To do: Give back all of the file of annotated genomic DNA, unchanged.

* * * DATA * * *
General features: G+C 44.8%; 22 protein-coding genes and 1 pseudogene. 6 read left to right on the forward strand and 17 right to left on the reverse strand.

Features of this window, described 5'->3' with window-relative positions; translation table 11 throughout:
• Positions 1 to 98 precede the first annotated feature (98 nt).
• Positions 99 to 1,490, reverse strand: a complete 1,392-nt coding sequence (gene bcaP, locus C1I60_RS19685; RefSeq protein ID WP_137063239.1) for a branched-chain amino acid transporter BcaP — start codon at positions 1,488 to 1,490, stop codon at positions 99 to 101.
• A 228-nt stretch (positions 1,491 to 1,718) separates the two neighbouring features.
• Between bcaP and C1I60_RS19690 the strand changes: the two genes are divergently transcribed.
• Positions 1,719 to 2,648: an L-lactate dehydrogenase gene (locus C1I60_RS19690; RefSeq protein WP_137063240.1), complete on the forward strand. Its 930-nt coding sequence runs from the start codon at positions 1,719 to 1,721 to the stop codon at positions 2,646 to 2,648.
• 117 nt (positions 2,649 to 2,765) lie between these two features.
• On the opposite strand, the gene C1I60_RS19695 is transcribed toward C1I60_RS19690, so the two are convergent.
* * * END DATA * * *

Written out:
General features: G+C 44.8%; 22 protein-coding genes and 1 pseudogene. 6 read left to right on the forward strand and 17 right to left on the reverse strand.

Features of this window, described 5'->3' with window-relative positions; translation table 11 throughout:
• Positions 1 to 98 precede the first annotated feature (98 nt).
• Positions 99 to 1,490, reverse strand: a complete 1,392-nt coding sequence (gene bcaP, locus C1I60_RS19685; RefSeq protein ID WP_137063239.1) for a branched-chain amino acid transporter BcaP — start codon at positions 1,488 to 1,490, stop codon at positions 99 to 101.
• A 228-nt stretch (positions 1,491 to 1,718) separates the two neighbouring features.
• Between bcaP and C1I60_RS19690 the strand changes: the two genes are divergently transcribed.
• Positions 1,719 to 2,648: an L-lactate dehydrogenase gene (locus C1I60_RS19690; RefSeq protein WP_137063240.1), complete on the forward strand. Its 930-nt coding sequence runs from the start codon at positions 1,719 to 1,721 to the stop codon at positions 2,646 to 2,648.
• 117 nt (positions 2,649 to 2,765) lie between these two features.
• On the opposite strand, the gene C1I60_RS19695 is transcribed toward C1I60_RS19690, so the two are convergent.